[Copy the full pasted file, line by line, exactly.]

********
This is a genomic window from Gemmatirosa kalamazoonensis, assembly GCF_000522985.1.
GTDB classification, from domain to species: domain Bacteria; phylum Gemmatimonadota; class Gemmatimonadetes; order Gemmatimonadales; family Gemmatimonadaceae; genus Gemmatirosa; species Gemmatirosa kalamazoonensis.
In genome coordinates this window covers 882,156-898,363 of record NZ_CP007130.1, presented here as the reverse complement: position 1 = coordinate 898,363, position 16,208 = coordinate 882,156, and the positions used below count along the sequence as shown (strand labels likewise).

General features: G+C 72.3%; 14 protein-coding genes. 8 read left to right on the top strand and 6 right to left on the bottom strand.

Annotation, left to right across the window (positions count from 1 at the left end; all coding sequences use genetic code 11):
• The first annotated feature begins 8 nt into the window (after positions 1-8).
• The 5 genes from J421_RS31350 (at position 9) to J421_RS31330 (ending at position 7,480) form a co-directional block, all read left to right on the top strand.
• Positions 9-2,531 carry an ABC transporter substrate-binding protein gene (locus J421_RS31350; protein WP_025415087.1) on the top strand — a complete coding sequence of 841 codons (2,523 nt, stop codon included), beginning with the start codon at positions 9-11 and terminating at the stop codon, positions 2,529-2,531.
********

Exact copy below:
This is a genomic window from Gemmatirosa kalamazoonensis, assembly GCF_000522985.1.
GTDB classification, from domain to species: domain Bacteria; phylum Gemmatimonadota; class Gemmatimonadetes; order Gemmatimonadales; family Gemmatimonadaceae; genus Gemmatirosa; species Gemmatirosa kalamazoonensis.
In genome coordinates this window covers 882,156-898,363 of record NZ_CP007130.1, presented here as the reverse complement: position 1 = coordinate 898,363, position 16,208 = coordinate 882,156, and the positions used below count along the sequence as shown (strand labels likewise).

General features: G+C 72.3%; 14 protein-coding genes. 8 read left to right on the top strand and 6 right to left on the bottom strand.

Annotation, left to right across the window (positions count from 1 at the left end; all coding sequences use genetic code 11):
• The first annotated feature begins 8 nt into the window (after positions 1-8).
• The 5 genes from J421_RS31350 (at position 9) to J421_RS31330 (ending at position 7,480) form a co-directional block, all read left to right on the top strand.
• Positions 9-2,531 carry an ABC transporter substrate-binding protein gene (locus J421_RS31350; protein WP_025415087.1) on the top strand — a complete coding sequence of 841 codons (2,523 nt, stop codon included), beginning with the start codon at positions 9-11 and terminating at the stop codon, positions 2,529-2,531.